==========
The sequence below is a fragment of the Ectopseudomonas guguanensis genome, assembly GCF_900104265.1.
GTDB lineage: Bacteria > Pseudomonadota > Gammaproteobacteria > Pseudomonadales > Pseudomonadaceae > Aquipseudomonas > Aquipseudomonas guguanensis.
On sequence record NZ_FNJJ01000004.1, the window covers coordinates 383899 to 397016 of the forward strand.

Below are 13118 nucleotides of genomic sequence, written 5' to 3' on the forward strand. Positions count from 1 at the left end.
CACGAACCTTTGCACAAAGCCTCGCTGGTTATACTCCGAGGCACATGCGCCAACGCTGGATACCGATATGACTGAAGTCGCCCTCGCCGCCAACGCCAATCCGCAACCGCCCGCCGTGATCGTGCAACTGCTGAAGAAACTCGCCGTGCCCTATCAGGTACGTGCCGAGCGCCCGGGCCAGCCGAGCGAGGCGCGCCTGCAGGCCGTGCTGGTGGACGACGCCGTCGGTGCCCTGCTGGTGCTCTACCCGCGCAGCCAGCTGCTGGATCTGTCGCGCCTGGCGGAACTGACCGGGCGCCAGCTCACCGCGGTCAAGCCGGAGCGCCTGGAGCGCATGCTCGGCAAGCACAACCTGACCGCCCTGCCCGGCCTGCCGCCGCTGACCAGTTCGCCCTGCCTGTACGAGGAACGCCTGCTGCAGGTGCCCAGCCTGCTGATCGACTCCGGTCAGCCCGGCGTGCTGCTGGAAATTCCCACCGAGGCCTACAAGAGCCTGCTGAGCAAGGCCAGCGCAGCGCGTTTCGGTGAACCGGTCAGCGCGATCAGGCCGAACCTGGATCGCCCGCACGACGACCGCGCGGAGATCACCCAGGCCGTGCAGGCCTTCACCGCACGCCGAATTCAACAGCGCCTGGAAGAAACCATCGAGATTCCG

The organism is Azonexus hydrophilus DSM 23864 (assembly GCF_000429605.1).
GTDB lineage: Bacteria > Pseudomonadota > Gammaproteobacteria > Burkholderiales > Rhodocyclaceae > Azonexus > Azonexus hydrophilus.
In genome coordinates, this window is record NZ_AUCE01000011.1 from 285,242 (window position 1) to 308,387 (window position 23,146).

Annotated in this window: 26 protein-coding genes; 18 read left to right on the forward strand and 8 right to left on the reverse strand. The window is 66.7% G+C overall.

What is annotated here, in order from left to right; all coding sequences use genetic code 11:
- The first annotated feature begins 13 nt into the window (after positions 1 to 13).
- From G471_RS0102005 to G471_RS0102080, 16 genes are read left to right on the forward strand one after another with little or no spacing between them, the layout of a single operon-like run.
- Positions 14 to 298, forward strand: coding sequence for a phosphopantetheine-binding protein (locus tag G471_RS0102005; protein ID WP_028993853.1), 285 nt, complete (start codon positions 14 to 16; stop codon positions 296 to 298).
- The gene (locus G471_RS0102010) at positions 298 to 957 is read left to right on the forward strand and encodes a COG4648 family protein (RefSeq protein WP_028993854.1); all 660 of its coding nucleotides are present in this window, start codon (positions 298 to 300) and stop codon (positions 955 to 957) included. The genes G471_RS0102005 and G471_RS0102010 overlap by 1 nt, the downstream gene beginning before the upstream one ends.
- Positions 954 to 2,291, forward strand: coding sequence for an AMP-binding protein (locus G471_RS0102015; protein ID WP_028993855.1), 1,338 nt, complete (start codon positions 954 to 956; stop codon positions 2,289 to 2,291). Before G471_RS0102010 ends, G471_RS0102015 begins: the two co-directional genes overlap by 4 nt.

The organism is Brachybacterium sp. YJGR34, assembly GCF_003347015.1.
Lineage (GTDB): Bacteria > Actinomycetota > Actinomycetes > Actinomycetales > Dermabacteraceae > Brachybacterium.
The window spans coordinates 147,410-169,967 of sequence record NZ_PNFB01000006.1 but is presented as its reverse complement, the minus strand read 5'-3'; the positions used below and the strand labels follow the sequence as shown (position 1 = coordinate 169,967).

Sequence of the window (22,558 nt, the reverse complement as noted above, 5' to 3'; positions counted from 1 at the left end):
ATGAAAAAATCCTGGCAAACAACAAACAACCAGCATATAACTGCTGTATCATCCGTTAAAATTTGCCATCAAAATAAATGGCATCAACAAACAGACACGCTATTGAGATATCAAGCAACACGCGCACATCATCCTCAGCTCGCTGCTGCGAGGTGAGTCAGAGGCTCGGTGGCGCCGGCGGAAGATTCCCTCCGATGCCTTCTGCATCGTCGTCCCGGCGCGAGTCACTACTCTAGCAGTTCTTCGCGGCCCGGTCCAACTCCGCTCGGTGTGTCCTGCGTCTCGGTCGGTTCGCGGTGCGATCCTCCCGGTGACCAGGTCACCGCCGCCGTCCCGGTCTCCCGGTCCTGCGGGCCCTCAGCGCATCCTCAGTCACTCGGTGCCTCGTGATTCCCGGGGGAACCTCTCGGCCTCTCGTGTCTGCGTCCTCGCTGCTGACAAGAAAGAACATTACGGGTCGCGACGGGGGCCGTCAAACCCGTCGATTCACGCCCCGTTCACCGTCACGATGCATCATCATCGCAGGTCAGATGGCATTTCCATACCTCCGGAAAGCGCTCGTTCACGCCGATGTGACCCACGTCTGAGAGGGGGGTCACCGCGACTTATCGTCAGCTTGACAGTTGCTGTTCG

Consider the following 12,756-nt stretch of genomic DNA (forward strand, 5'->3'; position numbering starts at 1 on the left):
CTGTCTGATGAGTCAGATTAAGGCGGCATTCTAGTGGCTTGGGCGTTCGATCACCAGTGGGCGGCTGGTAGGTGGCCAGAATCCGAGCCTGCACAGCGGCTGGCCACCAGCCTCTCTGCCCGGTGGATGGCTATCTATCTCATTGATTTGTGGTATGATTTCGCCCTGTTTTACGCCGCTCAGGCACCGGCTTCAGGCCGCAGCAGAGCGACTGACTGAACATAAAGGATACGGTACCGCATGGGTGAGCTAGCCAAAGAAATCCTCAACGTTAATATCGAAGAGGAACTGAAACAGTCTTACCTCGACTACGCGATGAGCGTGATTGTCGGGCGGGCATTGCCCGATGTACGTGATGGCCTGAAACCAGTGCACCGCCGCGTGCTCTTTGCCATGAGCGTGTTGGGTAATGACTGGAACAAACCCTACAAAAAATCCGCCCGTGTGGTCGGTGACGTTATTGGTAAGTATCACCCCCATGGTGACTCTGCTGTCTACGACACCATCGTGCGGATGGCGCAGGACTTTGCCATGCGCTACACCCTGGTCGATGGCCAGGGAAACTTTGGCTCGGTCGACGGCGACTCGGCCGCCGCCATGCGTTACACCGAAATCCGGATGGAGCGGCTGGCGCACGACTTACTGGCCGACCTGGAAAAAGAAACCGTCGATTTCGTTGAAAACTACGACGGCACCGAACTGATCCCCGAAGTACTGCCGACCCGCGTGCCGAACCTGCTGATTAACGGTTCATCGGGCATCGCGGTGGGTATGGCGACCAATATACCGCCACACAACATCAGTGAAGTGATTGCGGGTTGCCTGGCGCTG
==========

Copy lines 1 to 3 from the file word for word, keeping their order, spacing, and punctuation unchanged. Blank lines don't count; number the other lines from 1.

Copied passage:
The sequence below is a fragment of the Ectopseudomonas guguanensis genome, assembly GCF_900104265.1.
GTDB lineage: Bacteria > Pseudomonadota > Gammaproteobacteria > Pseudomonadales > Pseudomonadaceae > Aquipseudomonas > Aquipseudomonas guguanensis.
On sequence record NZ_FNJJ01000004.1, the window covers coordinates 383899 to 397016 of the forward strand.